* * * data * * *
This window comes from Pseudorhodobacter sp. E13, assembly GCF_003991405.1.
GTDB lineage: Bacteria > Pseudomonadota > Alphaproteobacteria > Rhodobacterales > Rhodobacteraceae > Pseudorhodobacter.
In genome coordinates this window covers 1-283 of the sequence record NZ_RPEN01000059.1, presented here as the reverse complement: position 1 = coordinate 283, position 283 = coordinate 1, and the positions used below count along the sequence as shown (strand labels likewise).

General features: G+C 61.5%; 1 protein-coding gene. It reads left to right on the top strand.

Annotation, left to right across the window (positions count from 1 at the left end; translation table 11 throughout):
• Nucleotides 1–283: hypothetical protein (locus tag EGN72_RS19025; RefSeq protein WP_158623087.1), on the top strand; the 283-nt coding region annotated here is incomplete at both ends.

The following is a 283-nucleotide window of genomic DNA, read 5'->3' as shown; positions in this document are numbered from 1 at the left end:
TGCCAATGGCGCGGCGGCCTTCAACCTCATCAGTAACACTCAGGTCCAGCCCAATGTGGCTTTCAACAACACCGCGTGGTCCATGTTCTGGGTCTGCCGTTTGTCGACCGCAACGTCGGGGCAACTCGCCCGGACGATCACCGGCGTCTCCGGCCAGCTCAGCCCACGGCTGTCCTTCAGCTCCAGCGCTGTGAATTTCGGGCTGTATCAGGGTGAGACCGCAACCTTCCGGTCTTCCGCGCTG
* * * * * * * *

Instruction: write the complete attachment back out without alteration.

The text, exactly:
This window comes from Pseudorhodobacter sp. E13, assembly GCF_003991405.1.
GTDB lineage: Bacteria > Pseudomonadota > Alphaproteobacteria > Rhodobacterales > Rhodobacteraceae > Pseudorhodobacter.
In genome coordinates this window covers 1-283 of the sequence record NZ_RPEN01000059.1, presented here as the reverse complement: position 1 = coordinate 283, position 283 = coordinate 1, and the positions used below count along the sequence as shown (strand labels likewise).

General features: G+C 61.5%; 1 protein-coding gene. It reads left to right on the top strand.

Annotation, left to right across the window (positions count from 1 at the left end; translation table 11 throughout):
• Nucleotides 1–283: hypothetical protein (locus tag EGN72_RS19025; RefSeq protein WP_158623087.1), on the top strand; the 283-nt coding region annotated here is incomplete at both ends.

The following is a 283-nucleotide window of genomic DNA, read 5'->3' as shown; positions in this document are numbered from 1 at the left end:
TGCCAATGGCGCGGCGGCCTTCAACCTCATCAGTAACACTCAGGTCCAGCCCAATGTGGCTTTCAACAACACCGCGTGGTCCATGTTCTGGGTCTGCCGTTTGTCGACCGCAACGTCGGGGCAACTCGCCCGGACGATCACCGGCGTCTCCGGCCAGCTCAGCCCACGGCTGTCCTTCAGCTCCAGCGCTGTGAATTTCGGGCTGTATCAGGGTGAGACCGCAACCTTCCGGTCTTCCGCGCTG